I’m reading John Cassidy’s remarkable book How Markets Fail (2009), which includes a brief aside on economist Kenneth Arrow‘s fundamental work on “‘social’ ordering” – the problem of “converting individual preferences over a set of [possibilities]…into a consistent ordering for society as a whole” (p. 62, in Cassidy’s paperback edition).
To paraphrase Cassidy’s eloquent summary, imagine you’re asked to rank A, B & C things according to your personal preference (first, second, third). Here, A, B & C could be outcomes (as on a ballot), activities (the run/bike/swim of a triathlon), or things (apples, pears, bananas). If you asked a random sample of people for their rankings, you could reasonably expect a third of them to respond with ABC, a third with BCA, and a third with CAB. Taken together, a majority of people would prefer A to B, a majority would prefer B to C, and a majority would prefer C to A.
Upshot? There is no dominant social ranking (or “ordering”) – hence, Arrow’s impossibility theorem.
For the past year – more than in other years – I’ve been preoccupied (typically late at night, staring at the ceiling, wanting to be asleep) by the triple-header of demands on my (and others’) academic time: grant proposals, peer-reviewed papers, and teaching. (There’s other stuff, but a three-body problem is thorny enough.)
I just finished (well, “finished”) a major grant proposal. I’ve been doing that instead of working on papers, which is a writing process that I much prefer. And both the grant-smithing and the article-knitting (because I’ve still managed to do some) have played out during maybe the heaviest teaching year I’ve ever handled. Nearly everyone I know in this line of work contends with the same wobbly spinning plates.
Enter Arrow’s impossibility theorem for academics. The impossibility of a social ranking of (A) grants, (B) papers, and (C) teaching is never in sharper contrast than during annual appraisals and the rhetoric of all-hands departmental meetings. There is a majority preference for each ranked combination, and it’s impossible to reconcile (1) my own preferences with (2) the priorities I might be told I should have, with (3) the priorities the institution regularly lays out in official strategery. (Indeed, I have yet to see an institution fazed by this or any other variant of Arrow’s impossibility. Ever the optimists, I guess.)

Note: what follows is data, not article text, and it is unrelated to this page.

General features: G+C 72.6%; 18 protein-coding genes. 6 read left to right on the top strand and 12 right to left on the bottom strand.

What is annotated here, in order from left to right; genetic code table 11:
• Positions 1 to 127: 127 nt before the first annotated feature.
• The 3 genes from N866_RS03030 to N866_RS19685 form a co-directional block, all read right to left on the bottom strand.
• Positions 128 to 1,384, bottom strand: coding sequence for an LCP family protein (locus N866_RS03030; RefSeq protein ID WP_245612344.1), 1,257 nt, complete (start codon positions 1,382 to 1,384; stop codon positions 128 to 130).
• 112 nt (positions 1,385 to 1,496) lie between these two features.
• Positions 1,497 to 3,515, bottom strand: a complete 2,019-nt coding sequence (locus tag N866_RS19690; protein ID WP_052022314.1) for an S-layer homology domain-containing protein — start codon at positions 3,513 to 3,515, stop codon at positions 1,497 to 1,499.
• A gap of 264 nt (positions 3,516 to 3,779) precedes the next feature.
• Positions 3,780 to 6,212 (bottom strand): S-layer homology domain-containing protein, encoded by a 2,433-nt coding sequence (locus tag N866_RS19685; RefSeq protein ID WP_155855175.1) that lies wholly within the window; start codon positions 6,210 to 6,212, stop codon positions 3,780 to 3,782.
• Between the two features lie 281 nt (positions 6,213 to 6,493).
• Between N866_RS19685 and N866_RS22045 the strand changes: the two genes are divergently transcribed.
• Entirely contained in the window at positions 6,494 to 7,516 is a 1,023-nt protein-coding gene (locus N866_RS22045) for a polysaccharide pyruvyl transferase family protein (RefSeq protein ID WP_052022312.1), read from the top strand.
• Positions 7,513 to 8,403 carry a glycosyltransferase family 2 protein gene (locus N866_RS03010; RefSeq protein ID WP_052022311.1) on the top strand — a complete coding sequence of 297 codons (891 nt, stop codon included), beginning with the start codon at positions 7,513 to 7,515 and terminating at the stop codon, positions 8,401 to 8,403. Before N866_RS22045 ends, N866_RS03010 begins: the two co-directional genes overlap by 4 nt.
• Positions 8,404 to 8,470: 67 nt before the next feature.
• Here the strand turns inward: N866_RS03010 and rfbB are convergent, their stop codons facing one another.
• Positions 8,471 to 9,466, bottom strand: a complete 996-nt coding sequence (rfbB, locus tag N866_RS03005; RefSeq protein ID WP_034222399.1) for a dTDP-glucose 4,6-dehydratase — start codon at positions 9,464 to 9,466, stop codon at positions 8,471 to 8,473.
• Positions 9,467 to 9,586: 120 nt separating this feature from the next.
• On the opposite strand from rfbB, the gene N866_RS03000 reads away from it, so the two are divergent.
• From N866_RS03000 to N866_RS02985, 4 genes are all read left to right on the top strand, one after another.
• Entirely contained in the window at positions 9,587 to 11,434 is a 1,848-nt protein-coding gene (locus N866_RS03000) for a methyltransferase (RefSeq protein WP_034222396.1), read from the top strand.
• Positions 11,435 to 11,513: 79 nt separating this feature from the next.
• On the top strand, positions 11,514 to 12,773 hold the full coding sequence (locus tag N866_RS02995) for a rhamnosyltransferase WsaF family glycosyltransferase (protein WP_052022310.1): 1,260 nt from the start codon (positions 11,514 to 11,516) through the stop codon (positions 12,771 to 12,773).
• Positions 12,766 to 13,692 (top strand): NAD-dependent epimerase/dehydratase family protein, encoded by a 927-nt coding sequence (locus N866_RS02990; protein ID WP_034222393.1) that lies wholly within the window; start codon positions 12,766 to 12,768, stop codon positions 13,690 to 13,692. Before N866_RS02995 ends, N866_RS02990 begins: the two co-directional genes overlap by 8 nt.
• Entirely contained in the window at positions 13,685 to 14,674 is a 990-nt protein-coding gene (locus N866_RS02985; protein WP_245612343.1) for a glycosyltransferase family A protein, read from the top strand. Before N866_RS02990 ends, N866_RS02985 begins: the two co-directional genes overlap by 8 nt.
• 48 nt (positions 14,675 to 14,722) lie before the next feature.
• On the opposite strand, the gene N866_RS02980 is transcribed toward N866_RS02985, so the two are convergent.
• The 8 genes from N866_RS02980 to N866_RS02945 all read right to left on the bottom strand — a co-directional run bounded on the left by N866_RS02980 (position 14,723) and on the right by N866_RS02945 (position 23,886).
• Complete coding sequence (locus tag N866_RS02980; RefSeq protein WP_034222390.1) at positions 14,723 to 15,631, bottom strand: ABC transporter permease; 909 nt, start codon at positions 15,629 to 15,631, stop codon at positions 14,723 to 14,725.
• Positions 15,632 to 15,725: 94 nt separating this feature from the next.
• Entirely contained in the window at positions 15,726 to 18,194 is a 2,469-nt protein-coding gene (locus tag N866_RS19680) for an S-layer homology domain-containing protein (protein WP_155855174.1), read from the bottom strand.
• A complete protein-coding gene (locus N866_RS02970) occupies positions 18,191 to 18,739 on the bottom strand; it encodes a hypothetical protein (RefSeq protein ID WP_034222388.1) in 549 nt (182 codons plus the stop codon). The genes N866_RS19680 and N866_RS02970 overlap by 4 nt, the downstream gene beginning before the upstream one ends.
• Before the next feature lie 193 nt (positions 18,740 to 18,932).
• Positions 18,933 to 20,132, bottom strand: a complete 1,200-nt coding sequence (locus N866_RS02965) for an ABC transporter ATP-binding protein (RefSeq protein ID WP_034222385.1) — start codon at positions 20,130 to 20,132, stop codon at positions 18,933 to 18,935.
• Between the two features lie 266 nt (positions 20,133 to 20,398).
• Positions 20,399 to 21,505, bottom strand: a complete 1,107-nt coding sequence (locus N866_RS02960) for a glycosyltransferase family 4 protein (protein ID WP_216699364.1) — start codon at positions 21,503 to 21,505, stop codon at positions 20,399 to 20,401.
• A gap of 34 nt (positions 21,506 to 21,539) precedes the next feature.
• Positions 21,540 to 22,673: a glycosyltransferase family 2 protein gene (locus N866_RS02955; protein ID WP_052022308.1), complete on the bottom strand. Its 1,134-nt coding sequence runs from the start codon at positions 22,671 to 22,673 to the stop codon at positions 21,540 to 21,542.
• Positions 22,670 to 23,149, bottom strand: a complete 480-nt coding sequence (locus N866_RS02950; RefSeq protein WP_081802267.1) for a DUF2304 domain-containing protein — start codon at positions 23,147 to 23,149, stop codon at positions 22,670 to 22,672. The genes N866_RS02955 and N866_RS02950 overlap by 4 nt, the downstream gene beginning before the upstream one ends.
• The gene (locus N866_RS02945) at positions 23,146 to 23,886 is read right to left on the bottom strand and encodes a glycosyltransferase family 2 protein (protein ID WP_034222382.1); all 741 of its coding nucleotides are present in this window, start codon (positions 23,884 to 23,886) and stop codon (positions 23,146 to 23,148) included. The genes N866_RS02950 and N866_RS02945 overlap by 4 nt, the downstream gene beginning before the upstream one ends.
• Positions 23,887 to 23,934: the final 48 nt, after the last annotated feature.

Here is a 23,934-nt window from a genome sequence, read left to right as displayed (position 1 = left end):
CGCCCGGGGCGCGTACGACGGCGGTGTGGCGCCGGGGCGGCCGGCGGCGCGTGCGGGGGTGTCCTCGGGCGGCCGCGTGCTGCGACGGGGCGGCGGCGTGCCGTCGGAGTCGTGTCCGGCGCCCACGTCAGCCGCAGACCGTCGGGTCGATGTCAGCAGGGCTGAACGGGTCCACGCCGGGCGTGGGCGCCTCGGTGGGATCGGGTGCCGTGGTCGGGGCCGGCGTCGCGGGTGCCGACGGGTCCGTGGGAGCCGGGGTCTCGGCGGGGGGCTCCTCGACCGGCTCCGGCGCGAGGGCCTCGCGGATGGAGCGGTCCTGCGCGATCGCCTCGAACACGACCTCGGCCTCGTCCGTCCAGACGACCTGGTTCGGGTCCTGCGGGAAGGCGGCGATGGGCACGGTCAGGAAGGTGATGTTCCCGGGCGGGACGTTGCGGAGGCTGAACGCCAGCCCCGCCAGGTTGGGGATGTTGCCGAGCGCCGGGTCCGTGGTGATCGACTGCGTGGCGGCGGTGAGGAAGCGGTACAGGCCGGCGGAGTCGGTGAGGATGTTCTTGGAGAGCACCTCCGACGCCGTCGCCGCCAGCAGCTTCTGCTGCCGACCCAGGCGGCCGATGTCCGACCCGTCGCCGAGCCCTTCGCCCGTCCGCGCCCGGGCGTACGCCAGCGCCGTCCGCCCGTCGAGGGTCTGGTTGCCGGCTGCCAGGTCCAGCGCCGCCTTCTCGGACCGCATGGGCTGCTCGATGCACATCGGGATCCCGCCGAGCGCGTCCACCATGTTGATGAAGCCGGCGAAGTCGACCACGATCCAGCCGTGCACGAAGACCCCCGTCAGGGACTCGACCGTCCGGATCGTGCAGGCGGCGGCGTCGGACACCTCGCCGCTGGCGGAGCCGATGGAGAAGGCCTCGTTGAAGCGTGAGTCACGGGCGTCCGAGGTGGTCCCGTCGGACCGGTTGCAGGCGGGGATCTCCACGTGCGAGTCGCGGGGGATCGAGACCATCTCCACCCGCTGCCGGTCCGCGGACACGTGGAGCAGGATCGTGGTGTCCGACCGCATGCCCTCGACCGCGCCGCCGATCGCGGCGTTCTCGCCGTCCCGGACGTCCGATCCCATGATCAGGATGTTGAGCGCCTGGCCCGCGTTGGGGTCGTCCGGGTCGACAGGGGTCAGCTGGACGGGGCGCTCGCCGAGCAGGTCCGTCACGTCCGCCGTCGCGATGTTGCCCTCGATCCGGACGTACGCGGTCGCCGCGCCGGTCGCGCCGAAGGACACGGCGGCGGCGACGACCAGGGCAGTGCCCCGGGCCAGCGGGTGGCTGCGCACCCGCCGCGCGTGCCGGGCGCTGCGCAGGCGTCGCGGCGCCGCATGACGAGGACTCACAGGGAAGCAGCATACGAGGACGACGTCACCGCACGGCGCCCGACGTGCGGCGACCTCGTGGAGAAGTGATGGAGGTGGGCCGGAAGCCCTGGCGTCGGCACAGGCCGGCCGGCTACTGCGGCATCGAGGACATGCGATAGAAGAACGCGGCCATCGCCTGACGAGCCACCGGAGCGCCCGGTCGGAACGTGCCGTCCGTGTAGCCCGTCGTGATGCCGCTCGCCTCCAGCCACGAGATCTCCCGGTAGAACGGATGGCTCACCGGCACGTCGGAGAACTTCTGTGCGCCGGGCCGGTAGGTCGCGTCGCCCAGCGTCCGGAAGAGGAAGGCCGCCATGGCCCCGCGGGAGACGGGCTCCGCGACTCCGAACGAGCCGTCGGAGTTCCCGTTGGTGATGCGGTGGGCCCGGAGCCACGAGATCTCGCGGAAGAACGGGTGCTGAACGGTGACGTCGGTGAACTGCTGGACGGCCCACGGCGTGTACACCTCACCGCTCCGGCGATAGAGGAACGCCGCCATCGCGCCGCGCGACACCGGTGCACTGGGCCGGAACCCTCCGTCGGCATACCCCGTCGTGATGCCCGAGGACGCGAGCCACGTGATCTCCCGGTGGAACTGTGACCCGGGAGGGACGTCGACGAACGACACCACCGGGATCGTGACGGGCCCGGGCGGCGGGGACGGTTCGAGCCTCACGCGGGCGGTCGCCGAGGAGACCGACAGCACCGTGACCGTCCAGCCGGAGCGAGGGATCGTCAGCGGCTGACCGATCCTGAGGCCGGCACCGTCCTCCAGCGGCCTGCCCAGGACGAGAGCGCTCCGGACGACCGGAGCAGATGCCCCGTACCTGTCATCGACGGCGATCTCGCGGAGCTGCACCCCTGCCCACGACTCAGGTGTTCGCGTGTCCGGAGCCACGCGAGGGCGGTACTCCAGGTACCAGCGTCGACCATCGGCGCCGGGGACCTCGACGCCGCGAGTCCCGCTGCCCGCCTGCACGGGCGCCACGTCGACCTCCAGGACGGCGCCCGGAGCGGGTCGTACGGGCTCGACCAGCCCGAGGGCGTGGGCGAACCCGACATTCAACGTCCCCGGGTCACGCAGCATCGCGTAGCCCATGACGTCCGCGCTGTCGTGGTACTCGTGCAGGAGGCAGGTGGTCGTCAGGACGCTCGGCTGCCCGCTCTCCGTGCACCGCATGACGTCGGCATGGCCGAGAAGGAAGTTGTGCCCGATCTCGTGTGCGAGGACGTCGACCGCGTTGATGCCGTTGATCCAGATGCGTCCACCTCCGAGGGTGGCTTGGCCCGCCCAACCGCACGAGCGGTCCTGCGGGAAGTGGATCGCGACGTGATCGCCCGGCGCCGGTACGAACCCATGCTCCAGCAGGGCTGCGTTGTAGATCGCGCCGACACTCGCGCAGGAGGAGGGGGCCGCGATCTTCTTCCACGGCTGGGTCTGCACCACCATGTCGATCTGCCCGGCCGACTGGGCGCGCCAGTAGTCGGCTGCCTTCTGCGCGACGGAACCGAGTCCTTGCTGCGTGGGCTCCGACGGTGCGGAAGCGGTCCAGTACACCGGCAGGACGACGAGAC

Prior to rediscovering Arrow through Cassidy, I had been thinking about these three activities – grants, papers, teaching – in terms of a zero-sum game. Given a finite amount of available time, it’s difficult to find a way of working on one thing that doesn’t come at the expense of the others. The thinking and imaginative spaces associated with grants, papers, and teaching are not mutually exclusive – and a good thing, too. (I am a firm believer that teaching improves one’s research.) But, at the nuts & bolts level, you’re not moving a manuscript any closer to an editor’s desk if you’re re-re-rewriting your grant’s “Aims & Objectives” section, and both those documents are on ice if your lecture slides for tomorrow’s class aren’t done. There are rare occasions – non-zero-sum outcomes – when a grant proposal (funded or not) becomes a paper, or when the syllabus for a class becomes the material for a research effort (paper or grant). But if the basis for a paper requires intensive data collection and analysis or a few months of model simulations (which maybe only a grant will enable), then zero-sumness is hard to escape – it’s the grant or the paper or teaching prep.
But hold that thought – I gotta go pick up my daughter.